I Can’t Do This

I can’t do this.” I said it to myself over and over while the shower water rained down over me. “Please God, I just can’t do this.” When I finally shut up long enough to listen to God speak the first thing that came into my head was, But I can.

Months of lack of sleep, zero exercise, and bad hospital food will put a person in this mindset. (Hospitals, you are a hos-pi-tal. Time to step up the healthier food choices that doesn’t cost a fortune for the families who are now living there. I could write a whole piece on what families need while living in the hospital. But, one suggestion: underwear in the gift shop. Don’t ask.) I can usually take the day head on. Like I tell my kids, “You’ve got this.” But lately I feel like saying what one of my guys says, “No! I don’t got this!

I’m not the first person to cry out to God “Lord, save us.” (Matthew 8:23-27), “Heal him, Lord.” (Mark 5:21-43, John 4:43-54), “Take this cup from me.” (Luke 22:42). Sometimes God chooses to stop the storm and to heal the child. And sometimes he takes us through the valley of the shadow of death before we see the beauty on the other side.

I’ve always wished God would tell me his plan. I’d like to know what lies ahead in this life story. But then, if I knew this hard road had been coming, dang, I’m glad I didn’t see it coming. I’m glad God has his plan and he’s got this.

I can’t do this; be a wife, a mom, a nurse and keep my tears behind dry eyes. I had dreams of doing things in the medical field a lifetime ago. That didn’t happen for reasons upon reasons. But here I am, working (and living) in the medical field every day. I didn’t expect my patient would be my own child. Now that those long-lost dreams are alive and well in my everyday life all I can think of every moment is, “Please God, I can’t do this.” But God reminds me, He can.

Song that’s getting me through:




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If there’s one thing I’ve learned from Special Needs … Pray

If there’s one thing I’ve learned to do as a special needs mom it’s to pray.  Pray. Before everything else. Pray. When I’m overwhelmed and in the midst of the chaos. Pray. When there’s nothing else. Pray.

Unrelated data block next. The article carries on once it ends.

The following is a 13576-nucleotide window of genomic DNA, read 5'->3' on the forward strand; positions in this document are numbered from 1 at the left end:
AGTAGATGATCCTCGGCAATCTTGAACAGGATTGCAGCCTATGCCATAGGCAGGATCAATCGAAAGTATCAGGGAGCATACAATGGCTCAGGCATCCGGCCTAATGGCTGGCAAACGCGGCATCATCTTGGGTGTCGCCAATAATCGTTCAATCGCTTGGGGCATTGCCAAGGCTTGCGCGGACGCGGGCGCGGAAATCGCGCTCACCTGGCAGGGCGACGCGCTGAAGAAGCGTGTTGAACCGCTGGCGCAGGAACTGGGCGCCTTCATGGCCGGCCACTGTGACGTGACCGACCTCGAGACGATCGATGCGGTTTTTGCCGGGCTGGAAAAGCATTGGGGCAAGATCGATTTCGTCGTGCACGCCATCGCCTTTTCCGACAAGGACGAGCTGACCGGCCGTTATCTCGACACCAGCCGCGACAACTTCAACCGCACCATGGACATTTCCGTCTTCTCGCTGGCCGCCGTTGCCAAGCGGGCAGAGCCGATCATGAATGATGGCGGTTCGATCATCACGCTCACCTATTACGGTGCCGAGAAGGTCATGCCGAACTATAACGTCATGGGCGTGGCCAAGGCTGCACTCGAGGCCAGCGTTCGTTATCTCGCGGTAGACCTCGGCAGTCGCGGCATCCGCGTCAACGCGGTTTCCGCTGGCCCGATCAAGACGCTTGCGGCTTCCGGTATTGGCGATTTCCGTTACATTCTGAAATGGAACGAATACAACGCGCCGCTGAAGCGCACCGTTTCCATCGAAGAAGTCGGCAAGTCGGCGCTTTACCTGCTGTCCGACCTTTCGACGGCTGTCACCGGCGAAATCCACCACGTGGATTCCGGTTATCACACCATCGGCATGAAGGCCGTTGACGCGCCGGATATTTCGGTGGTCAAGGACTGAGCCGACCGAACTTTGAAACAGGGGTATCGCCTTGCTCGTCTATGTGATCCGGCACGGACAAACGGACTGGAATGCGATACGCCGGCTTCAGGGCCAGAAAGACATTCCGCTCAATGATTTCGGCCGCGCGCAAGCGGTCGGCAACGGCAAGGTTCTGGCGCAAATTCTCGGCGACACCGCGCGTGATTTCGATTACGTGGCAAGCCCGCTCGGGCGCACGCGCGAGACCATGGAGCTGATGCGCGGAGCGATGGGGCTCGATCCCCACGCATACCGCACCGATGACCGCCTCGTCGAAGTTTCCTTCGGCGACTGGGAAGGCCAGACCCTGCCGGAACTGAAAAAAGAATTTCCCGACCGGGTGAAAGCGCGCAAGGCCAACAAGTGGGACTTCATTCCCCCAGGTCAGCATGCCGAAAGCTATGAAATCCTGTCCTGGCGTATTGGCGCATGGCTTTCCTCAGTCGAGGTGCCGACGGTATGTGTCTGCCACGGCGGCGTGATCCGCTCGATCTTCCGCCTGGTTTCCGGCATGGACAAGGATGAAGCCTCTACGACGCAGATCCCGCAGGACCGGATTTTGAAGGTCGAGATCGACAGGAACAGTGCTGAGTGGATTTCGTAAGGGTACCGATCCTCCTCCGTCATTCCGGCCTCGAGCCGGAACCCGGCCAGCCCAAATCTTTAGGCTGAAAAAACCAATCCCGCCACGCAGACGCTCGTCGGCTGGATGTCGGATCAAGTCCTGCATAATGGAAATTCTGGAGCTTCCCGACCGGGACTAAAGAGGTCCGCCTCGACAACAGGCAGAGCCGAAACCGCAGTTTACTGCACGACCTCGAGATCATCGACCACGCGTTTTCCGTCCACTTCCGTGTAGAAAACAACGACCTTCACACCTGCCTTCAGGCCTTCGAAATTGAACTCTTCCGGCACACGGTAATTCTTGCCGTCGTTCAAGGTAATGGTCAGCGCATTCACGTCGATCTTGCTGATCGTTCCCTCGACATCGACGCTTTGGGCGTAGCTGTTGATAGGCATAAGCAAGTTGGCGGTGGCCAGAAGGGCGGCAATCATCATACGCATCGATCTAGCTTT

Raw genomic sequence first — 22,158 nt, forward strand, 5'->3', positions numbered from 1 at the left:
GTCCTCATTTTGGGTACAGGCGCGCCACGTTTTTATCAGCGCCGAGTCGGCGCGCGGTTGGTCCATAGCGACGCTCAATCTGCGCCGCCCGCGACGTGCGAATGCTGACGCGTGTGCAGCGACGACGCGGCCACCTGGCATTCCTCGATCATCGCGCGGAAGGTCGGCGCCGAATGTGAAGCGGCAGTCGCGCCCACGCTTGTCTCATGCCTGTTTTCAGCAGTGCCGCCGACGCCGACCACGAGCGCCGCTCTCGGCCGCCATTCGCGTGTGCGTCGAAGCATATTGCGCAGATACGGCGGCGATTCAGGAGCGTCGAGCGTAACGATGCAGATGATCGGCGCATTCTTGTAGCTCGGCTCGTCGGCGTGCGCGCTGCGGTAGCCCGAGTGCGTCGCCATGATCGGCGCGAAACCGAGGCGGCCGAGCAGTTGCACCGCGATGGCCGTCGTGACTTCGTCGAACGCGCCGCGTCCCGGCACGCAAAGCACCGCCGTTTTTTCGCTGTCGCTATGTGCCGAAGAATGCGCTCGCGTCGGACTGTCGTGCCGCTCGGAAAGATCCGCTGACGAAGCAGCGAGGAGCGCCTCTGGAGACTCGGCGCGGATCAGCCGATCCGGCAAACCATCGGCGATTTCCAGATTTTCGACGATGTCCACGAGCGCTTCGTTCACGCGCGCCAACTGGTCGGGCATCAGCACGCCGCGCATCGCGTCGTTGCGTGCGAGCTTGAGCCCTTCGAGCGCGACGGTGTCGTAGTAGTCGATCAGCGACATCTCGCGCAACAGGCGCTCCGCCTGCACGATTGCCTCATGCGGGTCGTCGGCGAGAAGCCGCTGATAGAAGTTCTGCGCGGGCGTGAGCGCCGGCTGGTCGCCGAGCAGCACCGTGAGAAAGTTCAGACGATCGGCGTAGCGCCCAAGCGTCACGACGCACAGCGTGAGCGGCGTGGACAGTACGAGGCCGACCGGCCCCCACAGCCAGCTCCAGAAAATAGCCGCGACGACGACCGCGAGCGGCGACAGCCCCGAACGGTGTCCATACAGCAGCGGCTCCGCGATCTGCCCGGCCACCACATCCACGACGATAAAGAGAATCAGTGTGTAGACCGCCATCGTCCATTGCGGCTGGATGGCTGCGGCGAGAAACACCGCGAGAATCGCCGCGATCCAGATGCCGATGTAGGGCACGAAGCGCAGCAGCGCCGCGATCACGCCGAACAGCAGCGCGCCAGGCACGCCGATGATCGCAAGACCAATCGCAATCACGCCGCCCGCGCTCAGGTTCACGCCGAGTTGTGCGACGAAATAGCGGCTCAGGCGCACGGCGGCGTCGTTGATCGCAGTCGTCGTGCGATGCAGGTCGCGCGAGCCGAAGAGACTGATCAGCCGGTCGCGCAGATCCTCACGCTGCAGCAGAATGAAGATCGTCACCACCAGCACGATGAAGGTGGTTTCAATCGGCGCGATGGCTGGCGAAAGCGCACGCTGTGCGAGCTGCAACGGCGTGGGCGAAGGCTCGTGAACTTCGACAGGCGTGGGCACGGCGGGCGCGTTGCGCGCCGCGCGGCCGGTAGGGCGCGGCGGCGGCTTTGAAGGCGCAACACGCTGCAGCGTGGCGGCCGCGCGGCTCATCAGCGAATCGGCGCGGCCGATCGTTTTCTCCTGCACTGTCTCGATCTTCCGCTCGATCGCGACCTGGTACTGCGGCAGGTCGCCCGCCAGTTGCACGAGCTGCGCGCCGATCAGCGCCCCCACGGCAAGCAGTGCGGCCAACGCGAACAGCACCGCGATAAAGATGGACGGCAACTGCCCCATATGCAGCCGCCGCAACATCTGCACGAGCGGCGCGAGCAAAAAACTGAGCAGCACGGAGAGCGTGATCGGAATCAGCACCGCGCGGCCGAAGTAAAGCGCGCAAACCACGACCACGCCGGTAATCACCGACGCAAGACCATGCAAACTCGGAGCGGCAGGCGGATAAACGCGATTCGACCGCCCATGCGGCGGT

With my eldest I can remember two distinct times of prayer when he was a baby. Two times. Two times I cried out to God in need in those early years. I’m sure I prayed, but life was just easier with a typical baby. Or I was clueless. It’s very possible I just had no idea how desperately I needed God’s help with even the easiest of babies. But two times?

This is what the world of disability did to us. It threw us face forward into prayer. My husband and I knew right off we weren’t going anywhere without God in this journey. We hit our knees fast. Pray. I distinctly remember those first prayers. The, “Dear God, No.” The, “Please, Jesus. Just let <fill in the blank>.” To this day I get a knot in my throat, my eyes well up, when I remember those first days and first prayers.

“… the Lord hears when I call to him.” Psalm 4:3

Praying has since become a peace, a calming presence. While we still have our times of desperate prayers, prayer itself is a time that brings Christ closer. A chance for the Holy Spirit to utter words we cannot.

“… the Spirit helps us in our weakness. We do not know what we ought to pray for, but the Spirit himself intercedes for us through wordless groans.” Romans 8:26

Prayer is a constant conversation on many days. We recognize our inadequacy in this special needs walk. We have to release our constant eye on our son and rely on God’s. We pray and trust his protection more now than ever. I look to the Psalms and see this same constant conversation with God. The pleading, the valleys, the need for God’s intervention. But I also see rejoicing …

And we rejoice in prayer now more than ever. In the beginning of this walk we only saw the struggle. Now we thank God often for this path. This road has shown us how to go to God in prayer for not only our child with special needs, but our other children as well.

Christ himself taught us to pray (Matthew 6:9-13). It must be important. It took special needs to show me just how important it really is. Pray. It’s my lifeline. My instant communication with the only one who can truly offer protection, healing and peace in our special needs world. Before, in the midst and when there is nothing else, I pray.